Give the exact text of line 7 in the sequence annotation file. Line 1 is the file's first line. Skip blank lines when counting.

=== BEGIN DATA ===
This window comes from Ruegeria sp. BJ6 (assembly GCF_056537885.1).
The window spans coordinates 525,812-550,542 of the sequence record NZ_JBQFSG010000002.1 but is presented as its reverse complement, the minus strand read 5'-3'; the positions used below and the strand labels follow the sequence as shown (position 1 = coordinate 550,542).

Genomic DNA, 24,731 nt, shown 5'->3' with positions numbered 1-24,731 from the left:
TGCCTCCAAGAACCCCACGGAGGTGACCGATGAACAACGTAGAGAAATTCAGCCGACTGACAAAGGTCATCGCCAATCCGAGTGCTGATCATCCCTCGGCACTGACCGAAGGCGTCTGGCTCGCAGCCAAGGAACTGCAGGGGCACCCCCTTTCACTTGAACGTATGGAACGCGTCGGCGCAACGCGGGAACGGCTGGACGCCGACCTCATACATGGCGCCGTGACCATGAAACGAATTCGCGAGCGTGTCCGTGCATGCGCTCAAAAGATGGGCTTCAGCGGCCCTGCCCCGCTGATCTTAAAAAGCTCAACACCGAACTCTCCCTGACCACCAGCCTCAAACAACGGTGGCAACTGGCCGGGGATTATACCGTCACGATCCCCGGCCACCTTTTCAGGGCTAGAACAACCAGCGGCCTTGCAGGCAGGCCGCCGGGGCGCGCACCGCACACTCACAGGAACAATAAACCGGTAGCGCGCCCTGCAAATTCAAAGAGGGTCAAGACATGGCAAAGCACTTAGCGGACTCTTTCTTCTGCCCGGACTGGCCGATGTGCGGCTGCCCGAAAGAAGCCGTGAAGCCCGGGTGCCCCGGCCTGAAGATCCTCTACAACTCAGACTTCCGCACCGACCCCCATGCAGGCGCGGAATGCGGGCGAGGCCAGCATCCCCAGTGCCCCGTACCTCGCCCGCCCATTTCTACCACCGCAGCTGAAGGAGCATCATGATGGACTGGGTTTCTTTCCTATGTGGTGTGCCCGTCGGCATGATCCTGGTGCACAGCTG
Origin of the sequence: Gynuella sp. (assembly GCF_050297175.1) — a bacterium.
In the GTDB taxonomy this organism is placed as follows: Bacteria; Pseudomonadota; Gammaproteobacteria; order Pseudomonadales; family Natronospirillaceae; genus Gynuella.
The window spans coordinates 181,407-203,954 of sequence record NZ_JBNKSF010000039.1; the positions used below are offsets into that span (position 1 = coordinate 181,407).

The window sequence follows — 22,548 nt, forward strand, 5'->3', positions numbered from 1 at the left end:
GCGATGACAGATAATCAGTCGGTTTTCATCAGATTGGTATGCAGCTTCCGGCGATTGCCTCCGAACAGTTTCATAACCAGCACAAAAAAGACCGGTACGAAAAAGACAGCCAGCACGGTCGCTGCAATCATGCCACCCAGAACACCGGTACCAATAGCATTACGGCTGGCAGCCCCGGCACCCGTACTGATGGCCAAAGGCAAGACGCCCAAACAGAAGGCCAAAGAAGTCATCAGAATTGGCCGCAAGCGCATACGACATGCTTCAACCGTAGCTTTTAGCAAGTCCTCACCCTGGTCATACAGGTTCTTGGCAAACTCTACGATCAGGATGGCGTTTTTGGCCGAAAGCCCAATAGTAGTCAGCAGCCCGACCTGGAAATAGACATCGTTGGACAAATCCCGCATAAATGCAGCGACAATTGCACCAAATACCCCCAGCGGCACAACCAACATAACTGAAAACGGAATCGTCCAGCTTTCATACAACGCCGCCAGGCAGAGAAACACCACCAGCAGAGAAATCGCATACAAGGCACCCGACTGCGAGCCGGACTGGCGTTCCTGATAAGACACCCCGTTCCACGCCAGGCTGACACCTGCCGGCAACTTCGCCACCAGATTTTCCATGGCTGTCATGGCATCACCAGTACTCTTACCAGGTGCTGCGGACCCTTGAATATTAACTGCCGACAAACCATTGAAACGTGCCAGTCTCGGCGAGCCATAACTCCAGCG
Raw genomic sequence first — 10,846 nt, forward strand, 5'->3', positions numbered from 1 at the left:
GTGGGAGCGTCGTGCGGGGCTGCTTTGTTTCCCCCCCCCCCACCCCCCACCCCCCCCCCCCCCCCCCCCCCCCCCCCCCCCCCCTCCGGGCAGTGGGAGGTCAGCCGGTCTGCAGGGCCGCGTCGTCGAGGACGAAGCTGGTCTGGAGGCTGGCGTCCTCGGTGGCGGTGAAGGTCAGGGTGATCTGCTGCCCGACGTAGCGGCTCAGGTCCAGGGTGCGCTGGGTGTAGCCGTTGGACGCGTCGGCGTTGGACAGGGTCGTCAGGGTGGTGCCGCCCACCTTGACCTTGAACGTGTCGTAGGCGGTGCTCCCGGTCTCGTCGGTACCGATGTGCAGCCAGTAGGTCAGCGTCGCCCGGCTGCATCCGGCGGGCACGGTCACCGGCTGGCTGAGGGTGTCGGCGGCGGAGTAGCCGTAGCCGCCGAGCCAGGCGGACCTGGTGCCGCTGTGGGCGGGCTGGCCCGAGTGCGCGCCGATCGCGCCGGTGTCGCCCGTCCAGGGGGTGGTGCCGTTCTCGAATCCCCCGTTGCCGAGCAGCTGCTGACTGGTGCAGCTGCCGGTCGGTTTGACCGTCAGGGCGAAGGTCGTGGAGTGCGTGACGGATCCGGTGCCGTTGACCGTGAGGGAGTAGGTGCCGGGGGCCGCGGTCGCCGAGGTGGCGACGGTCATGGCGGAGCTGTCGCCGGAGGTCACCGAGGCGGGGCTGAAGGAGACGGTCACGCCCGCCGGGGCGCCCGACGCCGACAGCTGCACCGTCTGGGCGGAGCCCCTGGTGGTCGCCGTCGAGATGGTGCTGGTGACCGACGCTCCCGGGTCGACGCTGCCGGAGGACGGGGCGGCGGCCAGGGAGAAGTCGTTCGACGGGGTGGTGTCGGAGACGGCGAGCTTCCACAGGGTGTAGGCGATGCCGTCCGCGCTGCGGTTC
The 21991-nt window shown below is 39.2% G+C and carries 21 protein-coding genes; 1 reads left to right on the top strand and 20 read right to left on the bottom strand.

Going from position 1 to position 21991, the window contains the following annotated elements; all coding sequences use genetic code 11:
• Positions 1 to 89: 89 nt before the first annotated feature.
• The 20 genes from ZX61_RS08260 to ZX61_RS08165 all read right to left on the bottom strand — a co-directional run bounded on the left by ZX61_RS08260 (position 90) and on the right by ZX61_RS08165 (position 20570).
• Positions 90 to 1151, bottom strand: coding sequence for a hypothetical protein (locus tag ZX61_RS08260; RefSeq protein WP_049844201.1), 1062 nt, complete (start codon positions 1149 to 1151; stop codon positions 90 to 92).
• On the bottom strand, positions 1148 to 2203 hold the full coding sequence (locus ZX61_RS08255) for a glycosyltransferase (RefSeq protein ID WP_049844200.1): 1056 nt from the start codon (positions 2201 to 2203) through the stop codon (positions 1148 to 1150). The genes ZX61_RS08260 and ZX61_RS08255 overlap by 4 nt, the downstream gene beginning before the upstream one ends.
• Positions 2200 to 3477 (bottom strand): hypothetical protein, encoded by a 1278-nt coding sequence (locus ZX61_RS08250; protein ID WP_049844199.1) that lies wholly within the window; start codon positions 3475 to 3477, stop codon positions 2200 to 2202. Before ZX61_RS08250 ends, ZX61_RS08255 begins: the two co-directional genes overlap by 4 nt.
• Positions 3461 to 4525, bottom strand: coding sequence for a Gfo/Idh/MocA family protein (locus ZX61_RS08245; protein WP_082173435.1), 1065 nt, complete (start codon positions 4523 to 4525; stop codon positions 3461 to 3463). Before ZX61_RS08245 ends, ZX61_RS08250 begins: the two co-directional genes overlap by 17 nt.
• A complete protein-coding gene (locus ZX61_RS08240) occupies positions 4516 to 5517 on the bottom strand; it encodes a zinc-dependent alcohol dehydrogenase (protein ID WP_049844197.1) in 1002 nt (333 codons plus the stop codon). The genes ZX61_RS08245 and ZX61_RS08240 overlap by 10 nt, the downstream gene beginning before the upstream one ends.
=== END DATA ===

The window spans coordinates 181,407-203,954 of sequence record NZ_JBNKSF010000039.1; the positions used below are offsets into that span (position 1 = coordinate 181,407).